Matt

I was an idealist in my naivety when starting out in both communities. The realization sucks, but it came from an observation of my own developing closed-mind and the realization I had to stop it from happening. I have no idea if I was successful or not, as I would never admit being close-minded if I were.

Which is problematic... Consider

Evolve

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13-04-2013, 12:09 PM
RE: Close-minded
(12-04-2013 07:51 AM)TheBeardedDude Wrote:  1) "Agree to disagree" is one of the most absurd phrases uttered by man. It means "I have my opinion on (insert political/social/environmental topic here) and fuck your opinion." There is no attempt at discussion, reason, rationality, or even the simple notion of trying to view your opponents argument from their perspective. It is a garbage statement.

And as Tim Minchin says in Storm
2) "If you open your mind too much, your brain will fall out." There is obviously a limit to just how close-minded you can be and still be rational (indeed, one might criticize my use of the examples of Big Foot and fluorine as such examples). But it is only with something that is either so obvious, that it need not be debated or something so ridiculous or odd, that it warrants review. Those that take it at face value (gullibility) are really just guilty of not having used their brain enough.

There is the fool and the hypocrite.

I'll agree to disagree with a Muslim extremist: I'll disagree that it is moral to blow people up in a suicide bombing, but I'll agree to not despise them and want them dead, if they only run, with their bombs strapped to chest, into crowds of foolish hypocrites.

Human beings are naturally irrational, and there really isn't any thing you can do about that; but we do live in a society/societies that promote being irrational, and ultimately that's the problem and the problem we can/need to solve.

I'd say for no longer agreeing to disagree is a good start, especially for people just in daily life. I don't think I've ever been scolded, chastised, demeaned, etc. for any action as much as I have been before for simply asking a question (or one question too many). It's almost like a good challenge: see how many questions you can ask a person before they start responding negatively or disregard you.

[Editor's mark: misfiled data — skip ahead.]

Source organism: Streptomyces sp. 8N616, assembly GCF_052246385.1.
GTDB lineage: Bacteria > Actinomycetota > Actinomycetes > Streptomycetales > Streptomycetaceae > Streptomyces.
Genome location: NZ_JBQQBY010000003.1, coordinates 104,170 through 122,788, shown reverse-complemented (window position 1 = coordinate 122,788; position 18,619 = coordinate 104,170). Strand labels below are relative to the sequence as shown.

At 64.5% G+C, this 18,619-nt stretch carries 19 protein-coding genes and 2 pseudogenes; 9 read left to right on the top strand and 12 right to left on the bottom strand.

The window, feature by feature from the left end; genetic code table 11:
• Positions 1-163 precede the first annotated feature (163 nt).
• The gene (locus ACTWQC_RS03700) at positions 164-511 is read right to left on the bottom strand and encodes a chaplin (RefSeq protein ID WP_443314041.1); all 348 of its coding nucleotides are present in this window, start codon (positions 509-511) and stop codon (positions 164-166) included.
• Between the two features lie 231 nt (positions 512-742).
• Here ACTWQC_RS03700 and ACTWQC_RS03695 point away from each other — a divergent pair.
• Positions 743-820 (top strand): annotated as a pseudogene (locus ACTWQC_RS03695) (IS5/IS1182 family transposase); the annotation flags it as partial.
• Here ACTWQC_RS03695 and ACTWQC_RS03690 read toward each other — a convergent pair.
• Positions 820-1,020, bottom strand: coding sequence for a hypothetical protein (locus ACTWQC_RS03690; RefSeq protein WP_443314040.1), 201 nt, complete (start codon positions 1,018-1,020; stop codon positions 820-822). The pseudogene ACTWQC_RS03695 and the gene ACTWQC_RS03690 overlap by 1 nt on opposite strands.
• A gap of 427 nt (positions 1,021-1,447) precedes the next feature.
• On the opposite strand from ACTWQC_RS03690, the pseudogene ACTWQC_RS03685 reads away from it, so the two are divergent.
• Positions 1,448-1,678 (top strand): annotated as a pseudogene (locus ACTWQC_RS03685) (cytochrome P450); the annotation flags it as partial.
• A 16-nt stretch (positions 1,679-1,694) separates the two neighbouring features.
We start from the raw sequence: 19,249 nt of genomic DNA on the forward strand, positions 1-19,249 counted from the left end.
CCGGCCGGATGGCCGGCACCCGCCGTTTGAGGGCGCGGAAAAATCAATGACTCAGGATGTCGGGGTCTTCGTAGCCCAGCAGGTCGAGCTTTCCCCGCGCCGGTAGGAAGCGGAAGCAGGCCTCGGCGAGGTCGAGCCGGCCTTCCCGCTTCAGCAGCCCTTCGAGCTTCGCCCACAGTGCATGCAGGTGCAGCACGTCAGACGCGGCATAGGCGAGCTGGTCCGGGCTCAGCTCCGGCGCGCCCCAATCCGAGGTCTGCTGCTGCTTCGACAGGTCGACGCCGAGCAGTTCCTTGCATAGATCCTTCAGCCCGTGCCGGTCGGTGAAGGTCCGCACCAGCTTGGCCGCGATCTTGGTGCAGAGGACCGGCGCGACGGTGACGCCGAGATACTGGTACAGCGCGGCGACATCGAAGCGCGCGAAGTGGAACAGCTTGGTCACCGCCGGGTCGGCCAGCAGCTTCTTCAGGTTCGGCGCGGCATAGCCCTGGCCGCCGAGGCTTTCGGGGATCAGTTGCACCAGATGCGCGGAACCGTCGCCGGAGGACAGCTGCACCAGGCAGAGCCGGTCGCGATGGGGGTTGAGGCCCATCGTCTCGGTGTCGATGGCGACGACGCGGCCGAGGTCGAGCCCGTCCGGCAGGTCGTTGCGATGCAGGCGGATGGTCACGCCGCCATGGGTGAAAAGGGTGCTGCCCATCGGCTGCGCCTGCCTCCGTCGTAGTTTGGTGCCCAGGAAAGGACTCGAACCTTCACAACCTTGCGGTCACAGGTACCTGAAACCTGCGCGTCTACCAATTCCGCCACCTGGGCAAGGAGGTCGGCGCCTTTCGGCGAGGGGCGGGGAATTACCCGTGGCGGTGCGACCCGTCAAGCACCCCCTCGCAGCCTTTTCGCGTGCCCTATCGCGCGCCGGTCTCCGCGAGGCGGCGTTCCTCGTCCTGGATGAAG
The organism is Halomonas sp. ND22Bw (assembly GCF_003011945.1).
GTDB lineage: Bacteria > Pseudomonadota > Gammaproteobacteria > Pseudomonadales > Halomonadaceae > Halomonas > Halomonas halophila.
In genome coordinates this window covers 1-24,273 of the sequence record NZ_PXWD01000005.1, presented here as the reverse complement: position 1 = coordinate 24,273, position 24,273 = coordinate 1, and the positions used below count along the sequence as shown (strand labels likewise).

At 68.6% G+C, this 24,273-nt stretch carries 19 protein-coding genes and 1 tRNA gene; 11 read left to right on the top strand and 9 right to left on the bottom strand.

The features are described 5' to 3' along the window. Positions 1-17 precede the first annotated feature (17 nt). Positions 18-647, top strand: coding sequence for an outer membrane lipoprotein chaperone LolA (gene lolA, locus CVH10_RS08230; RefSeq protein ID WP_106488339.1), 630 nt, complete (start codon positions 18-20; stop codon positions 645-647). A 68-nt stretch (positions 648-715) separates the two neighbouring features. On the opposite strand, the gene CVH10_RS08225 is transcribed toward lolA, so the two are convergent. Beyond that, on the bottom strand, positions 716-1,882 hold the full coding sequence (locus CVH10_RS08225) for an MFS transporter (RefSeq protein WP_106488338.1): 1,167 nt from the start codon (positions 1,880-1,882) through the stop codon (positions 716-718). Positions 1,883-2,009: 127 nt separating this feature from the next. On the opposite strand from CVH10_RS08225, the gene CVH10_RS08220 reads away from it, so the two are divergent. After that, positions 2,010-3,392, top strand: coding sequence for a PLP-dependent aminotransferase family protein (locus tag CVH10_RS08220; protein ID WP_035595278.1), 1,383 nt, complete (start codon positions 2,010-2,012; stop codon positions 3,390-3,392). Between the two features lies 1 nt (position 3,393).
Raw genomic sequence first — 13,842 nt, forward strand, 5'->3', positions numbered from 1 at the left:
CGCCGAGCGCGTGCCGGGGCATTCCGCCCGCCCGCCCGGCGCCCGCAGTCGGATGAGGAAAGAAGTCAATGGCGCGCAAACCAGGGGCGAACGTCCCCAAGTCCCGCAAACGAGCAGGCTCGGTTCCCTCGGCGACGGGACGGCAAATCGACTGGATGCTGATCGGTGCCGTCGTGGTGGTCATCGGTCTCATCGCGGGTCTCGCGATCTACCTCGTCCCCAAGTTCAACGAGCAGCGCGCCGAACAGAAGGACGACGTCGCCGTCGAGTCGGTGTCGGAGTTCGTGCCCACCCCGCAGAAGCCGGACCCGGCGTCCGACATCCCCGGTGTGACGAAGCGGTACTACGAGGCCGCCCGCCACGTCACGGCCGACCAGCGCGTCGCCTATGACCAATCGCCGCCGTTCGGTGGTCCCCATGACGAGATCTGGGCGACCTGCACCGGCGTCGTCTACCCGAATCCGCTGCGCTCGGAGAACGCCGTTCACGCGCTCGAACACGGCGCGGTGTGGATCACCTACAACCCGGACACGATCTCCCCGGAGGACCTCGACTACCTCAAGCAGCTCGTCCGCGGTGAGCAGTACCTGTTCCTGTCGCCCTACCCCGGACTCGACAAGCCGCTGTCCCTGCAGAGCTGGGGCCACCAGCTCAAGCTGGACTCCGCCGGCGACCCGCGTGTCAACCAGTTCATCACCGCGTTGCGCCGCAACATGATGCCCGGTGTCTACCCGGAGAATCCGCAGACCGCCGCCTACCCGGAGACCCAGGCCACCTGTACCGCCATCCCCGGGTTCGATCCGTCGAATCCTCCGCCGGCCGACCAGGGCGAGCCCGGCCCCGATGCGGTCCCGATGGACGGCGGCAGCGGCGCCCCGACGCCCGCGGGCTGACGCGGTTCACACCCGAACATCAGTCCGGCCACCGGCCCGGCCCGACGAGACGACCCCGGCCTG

I'd have to ask if a negative reaction to thinking/questioning is something innate or something socially contrived? I'd go for the latter, and add, further, that it is something easily reversible.

The Paradox Of Fools And Wise Men:
“The whole problem with the world is that fools and fanatics are always so certain of themselves, but wiser men so full of doubts.” ― Bertrand Russell
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13-04-2013, 12:15 PM
RE: Close-minded
I dunno..the whole "agree to disagree" is a polite way of saying the discussion is going no where. And I think there are times it's completely appropriate to allow bygones be bygones.


God is a concept by which we measure our pain -- John Lennon

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13-04-2013, 12:18 PM
Re: Close-minded
But it shuts off dialog in the discussion. If the discussion is over sports, fine. If the discussion is over human rights? Fuck that. We are going to sit and hammer it out because there is something at stake.
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13-04-2013, 12:40 PM
RE: Close-minded
(13-04-2013 12:18 PM)TheBeardedDude Wrote:  But it shuts off dialog in the discussion. If the discussion is over sports, fine. If the discussion is over human rights? Fuck that. We are going to sit and hammer it out because there is something at stake.

Oh I'm not suggesting that it's not unsatifying -- because it is. However at some point someone must recognize the argument has become circular. One can only restate the same things in different ways so many times before the realization sinks in. You cannot change the thoughts and feelings of everyone.

People can view many things as "human right" issues. That's a position of perspective. An example might be when people try to argue about reproductive rights as being a "human rights" issue, or capital punishment.


God is a concept by which we measure our pain -- John Lennon

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14-04-2013, 10:06 AM
RE: Close-minded
Hey, Beard.

But your determination to hash it out stems from the premise that there is a single solution to be found. If we work without that premise, all agreeing to disagree means is, "We have differing opinions that are in conflict. We won't resolve that conflict because the ideas are incompatible. We could argue from now to the end of time, or, having heard each other and understood where the other is coming from, we agree with one another that we disagree with one another, negating the need for any further fruitless argument. We can now live in peace with one another."